My Most Prized Possession: Andy’s Letters

July 31, 2019 Updated: July 31, 2019

When my mother passed away in 2004, we found a small box tucked away in a far corner under her bed labeled “Canceled checks and Andy’s Letters.” Andy is our dad who passed away in 1982, during my childhood.

Inside the box (along with canceled checks from the 1950s) were about 43 love letters that my dad wrote to my mom in the early 1950s while he was stationed as an officer in the Army Corps of Engineers during the Korean War. The letters encompass the time around their engagement through shortly after their wedding in 1954.

The letters cover a wide range of topics, including details of planning their wedding, day-to-day life in the Army, and more, including my dad’s love for my mom. The letters are like a time capsule providing a first-hand glimpse into mid-century life, in addition to documenting a real-life love story that developed across long-distance from Iowa to Europe. There is one letter in which Dad begs her not to postpone or cancel the wedding date—she was concerned about our dad signing up for three more years of service, and where he would be stationed. (She went forward with the date as planned, and they lived in Germany for the first nine months of their marriage.) They went on to have four kids and were together until my dad passed away in 1982.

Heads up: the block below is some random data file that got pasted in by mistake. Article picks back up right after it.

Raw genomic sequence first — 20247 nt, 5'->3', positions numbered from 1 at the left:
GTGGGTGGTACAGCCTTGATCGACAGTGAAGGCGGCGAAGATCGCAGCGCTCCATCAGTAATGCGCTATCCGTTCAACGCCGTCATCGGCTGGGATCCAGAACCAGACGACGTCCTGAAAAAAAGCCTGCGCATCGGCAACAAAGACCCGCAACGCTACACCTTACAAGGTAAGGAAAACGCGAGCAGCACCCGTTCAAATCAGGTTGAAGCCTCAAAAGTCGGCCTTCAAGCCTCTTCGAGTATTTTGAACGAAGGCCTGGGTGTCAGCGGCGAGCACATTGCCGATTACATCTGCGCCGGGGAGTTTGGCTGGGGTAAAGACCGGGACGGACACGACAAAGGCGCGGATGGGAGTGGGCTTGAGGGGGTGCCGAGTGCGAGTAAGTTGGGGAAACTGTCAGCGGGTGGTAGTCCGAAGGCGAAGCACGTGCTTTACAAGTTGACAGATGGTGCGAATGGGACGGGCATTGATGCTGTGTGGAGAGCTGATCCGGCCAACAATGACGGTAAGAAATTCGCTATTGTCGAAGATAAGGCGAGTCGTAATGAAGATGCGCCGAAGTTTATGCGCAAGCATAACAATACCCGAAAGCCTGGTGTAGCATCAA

Wedding photo. (Courtesy of Andrea Clement)

Because we lost our dad at such a young age, and I recall so little about him, these letters allowed me to get to know my dad in a way I thought I never would be able to. We didn’t know these letters existed until our mom passed away, more than 20 years after our dad died. Additionally, there is a letter from a fellow officer praising my dad and informing our mother what an amazing man she married. The officer provides several anecdotes and includes input from other officers, too. “Andy impressed me right away with his terrific sense of duty, friendliness and overall sense of responsibility … we really like the guy and hated losing him from our ranks, but it was to a worthy opponent: YOU,” the officer wrote to my mom. The letters are extremely special, but even more so because my dad has been gone for so long and I knew him for such a short time.

Andrea Clement lives in Winder, Georgia.

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